You’re probably familiar with the “GUI” or “Graphical User Interface”, which is a visual way to do the same thing in a terminal.

For example: If you’ve ever made a new folder, or deleted a file by clicking or dragging and dropping, then you’ve used a GUI. You can do the same exact thing in a terminal.

The ls command

Now that you’re in a terminal, try typing $ ls which will print out the contents of the current folder. Think of “ls” as short for LIST. like… List everything in the current folder.

You’re probably going to see a little ~ sign somewhere before the dollar sign. The ~ is your “home” directory for that user, so when we run “ls” you’ll get all the contents in the users folder. My user is called “johncurry”.

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If you somehow ended up in a different folder, don’t worry. Come back to this part if you have to at the end.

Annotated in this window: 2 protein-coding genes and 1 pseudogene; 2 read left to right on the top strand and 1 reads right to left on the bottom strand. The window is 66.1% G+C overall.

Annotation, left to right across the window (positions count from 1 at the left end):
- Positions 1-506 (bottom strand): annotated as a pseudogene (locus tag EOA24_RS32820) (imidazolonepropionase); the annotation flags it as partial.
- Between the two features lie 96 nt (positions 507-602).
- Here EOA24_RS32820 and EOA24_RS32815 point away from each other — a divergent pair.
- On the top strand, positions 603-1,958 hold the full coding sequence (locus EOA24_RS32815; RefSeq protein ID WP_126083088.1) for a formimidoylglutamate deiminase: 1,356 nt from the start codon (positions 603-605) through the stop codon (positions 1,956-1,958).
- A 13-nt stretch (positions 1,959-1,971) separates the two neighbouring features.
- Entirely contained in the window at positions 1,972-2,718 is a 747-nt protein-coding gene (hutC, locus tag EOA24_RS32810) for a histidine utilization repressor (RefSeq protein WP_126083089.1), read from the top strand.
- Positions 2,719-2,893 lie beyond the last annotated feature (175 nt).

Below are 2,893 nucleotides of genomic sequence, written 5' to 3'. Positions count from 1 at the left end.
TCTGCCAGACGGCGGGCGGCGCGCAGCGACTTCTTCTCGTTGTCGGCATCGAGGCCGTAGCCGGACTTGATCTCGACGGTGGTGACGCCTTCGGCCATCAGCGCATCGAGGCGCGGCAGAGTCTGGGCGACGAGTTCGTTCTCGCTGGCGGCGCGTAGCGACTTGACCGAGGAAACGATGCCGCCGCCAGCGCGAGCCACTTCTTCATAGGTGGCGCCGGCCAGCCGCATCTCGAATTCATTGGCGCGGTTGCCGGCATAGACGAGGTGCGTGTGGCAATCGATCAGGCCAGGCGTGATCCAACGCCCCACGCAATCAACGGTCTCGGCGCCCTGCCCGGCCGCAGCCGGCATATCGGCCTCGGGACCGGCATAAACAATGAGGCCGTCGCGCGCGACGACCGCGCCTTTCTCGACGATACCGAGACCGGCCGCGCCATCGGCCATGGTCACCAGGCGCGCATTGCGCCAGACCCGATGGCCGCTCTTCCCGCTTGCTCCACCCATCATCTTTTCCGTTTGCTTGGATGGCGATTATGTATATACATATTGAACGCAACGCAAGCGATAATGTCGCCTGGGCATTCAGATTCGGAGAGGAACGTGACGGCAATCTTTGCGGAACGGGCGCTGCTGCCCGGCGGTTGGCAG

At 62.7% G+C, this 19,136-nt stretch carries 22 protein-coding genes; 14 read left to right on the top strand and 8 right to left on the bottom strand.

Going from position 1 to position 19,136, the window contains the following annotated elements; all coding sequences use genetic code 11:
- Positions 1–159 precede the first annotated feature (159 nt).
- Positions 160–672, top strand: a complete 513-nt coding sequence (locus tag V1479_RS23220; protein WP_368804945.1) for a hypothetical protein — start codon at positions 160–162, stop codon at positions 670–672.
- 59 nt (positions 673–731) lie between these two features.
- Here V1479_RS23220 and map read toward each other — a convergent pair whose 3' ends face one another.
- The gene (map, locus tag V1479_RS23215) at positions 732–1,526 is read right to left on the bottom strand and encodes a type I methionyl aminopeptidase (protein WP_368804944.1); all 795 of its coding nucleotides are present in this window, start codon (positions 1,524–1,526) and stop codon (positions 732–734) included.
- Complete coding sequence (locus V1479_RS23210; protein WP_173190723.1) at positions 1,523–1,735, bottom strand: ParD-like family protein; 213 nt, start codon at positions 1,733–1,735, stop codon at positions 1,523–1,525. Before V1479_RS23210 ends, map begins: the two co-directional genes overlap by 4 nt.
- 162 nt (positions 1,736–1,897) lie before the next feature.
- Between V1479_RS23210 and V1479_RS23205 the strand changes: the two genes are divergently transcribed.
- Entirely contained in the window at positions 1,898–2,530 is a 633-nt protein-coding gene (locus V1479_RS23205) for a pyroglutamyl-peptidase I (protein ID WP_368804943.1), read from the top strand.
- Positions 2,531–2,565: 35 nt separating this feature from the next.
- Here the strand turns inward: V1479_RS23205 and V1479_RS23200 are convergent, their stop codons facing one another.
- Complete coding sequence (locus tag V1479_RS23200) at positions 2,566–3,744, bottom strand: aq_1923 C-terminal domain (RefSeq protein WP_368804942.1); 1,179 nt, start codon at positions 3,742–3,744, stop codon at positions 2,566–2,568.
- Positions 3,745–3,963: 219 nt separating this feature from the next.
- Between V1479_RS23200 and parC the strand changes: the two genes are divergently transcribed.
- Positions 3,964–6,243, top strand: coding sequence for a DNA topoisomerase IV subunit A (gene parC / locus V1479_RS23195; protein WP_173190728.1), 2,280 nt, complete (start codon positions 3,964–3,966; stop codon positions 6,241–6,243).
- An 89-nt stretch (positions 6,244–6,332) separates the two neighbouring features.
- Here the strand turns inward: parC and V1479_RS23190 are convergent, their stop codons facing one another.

Now we’ll use “ls” again but with a “flag”. Type $ ls -a to see ALL the files including “hidden” files that have a period in front of them.

the -a flag shows you hidden files that you won’t always want to see.

Then there’s $ ls -l which shows you more information about each file/folder. It’s probably not important yet, but it will be soon. Try it out to see what you get.

You can chain flags together by just listing them one after the other. For example: to use ls with both the -l and the -a flag, run $ ls -la

the cd command

The “cd” command helps you move to anywhere in the filesystem quickly. cd stands for “Change Directory”. To move into a specific directory, you run $ cd name_of_directory.